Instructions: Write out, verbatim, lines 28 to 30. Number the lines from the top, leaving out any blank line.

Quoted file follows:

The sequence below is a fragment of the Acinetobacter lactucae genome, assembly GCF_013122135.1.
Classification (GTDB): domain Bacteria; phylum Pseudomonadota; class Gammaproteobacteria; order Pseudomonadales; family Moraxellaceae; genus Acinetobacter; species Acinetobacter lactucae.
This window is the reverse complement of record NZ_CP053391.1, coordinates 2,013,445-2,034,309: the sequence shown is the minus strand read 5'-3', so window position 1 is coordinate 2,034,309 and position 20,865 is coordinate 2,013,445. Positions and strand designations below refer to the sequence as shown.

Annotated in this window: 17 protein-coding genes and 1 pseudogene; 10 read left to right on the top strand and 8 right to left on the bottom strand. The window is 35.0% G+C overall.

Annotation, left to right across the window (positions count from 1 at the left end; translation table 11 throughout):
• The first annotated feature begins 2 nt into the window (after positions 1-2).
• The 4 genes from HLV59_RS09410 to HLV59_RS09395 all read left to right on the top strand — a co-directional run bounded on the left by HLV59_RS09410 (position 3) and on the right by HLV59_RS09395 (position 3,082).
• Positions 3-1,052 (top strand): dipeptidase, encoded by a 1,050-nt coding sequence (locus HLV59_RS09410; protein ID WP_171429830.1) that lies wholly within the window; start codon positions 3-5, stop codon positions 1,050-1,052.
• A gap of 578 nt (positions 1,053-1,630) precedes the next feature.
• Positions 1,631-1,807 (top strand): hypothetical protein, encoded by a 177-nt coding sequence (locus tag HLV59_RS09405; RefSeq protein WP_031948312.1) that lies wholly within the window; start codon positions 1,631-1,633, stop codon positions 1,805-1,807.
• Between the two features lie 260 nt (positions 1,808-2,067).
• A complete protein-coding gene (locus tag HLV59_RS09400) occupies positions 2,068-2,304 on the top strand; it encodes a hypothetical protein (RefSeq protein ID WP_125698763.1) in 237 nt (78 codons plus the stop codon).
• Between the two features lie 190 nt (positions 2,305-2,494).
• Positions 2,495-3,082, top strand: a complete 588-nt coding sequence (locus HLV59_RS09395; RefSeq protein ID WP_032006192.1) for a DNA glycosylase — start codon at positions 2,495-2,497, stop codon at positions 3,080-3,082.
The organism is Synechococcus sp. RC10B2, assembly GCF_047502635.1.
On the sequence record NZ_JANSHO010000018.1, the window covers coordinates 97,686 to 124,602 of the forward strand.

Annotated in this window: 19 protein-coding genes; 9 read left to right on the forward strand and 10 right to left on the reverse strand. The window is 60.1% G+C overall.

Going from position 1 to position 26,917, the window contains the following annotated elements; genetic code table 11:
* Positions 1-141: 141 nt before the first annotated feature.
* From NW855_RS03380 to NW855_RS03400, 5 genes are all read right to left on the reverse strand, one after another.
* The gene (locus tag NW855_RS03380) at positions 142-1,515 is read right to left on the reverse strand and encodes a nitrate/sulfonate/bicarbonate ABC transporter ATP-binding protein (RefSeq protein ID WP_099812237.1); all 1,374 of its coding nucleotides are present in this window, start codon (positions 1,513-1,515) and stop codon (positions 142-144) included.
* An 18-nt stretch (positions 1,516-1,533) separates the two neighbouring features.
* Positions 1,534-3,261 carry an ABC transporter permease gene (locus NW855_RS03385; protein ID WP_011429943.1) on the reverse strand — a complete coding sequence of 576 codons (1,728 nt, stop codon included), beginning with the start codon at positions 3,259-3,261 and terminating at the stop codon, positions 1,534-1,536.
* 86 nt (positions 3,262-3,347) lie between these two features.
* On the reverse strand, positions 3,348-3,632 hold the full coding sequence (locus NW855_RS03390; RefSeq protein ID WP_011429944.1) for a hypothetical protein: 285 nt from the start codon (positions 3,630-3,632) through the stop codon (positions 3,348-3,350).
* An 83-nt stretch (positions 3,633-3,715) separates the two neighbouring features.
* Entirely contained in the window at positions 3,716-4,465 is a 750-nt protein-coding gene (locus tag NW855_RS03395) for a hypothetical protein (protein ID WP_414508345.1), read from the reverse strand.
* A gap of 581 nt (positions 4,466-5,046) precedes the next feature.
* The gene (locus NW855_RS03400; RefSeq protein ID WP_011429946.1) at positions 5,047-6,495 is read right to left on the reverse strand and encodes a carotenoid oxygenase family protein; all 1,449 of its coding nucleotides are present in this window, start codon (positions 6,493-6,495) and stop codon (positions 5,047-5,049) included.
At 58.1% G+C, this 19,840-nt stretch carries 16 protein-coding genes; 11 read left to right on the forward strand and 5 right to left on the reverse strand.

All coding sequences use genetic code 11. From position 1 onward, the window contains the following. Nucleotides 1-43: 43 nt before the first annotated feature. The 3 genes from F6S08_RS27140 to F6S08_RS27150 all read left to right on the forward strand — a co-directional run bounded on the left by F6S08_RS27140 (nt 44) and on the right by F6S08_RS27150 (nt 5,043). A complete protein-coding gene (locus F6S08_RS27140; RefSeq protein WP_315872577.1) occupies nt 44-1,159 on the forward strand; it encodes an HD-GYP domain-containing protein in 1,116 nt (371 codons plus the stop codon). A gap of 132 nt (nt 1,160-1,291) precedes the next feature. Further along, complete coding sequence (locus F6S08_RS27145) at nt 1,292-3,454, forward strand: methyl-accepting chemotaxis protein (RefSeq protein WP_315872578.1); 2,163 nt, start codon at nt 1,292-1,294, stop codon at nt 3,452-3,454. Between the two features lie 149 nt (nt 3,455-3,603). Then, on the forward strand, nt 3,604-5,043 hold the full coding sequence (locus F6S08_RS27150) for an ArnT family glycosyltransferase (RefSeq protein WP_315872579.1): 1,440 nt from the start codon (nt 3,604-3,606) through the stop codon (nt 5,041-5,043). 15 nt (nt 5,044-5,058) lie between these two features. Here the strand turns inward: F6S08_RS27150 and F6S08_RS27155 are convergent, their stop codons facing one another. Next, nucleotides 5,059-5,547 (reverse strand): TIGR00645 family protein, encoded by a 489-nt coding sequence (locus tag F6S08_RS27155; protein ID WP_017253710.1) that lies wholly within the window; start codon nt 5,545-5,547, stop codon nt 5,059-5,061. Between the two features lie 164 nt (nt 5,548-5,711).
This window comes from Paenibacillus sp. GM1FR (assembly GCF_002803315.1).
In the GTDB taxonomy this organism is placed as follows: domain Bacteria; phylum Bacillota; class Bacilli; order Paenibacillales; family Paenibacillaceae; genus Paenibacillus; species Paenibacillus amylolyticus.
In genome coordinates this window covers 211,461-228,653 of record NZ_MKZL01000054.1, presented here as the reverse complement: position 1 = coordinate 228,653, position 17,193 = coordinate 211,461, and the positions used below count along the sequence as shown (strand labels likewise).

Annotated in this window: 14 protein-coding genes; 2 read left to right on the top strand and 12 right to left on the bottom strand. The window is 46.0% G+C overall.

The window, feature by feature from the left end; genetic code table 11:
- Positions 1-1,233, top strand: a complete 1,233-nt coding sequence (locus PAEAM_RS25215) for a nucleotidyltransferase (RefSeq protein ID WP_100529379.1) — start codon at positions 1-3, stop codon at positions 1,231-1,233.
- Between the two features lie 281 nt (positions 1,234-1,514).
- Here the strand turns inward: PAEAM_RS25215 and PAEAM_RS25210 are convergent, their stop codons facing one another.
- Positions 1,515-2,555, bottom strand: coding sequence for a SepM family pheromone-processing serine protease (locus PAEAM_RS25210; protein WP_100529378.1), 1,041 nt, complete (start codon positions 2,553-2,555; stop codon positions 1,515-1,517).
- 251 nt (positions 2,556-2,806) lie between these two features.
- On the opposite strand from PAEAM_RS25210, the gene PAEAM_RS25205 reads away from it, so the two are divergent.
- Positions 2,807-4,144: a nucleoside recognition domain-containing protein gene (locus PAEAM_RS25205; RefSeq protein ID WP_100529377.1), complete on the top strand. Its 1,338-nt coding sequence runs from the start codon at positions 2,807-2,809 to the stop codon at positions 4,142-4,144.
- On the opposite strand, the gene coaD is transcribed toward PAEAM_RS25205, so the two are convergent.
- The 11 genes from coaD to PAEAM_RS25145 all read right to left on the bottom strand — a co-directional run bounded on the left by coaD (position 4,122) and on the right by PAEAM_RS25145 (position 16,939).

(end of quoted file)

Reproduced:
* A gap of 581 nt (positions 4,466-5,046) precedes the next feature.
* The gene (locus NW855_RS03400; RefSeq protein ID WP_011429946.1) at positions 5,047-6,495 is read right to left on the reverse strand and encodes a carotenoid oxygenase family protein; all 1,449 of its coding nucleotides are present in this window, start codon (positions 6,493-6,495) and stop codon (positions 5,047-5,049) included.
At 58.1% G+C, this 19,840-nt stretch carries 16 protein-coding genes; 11 read left to right on the forward strand and 5 right to left on the reverse strand.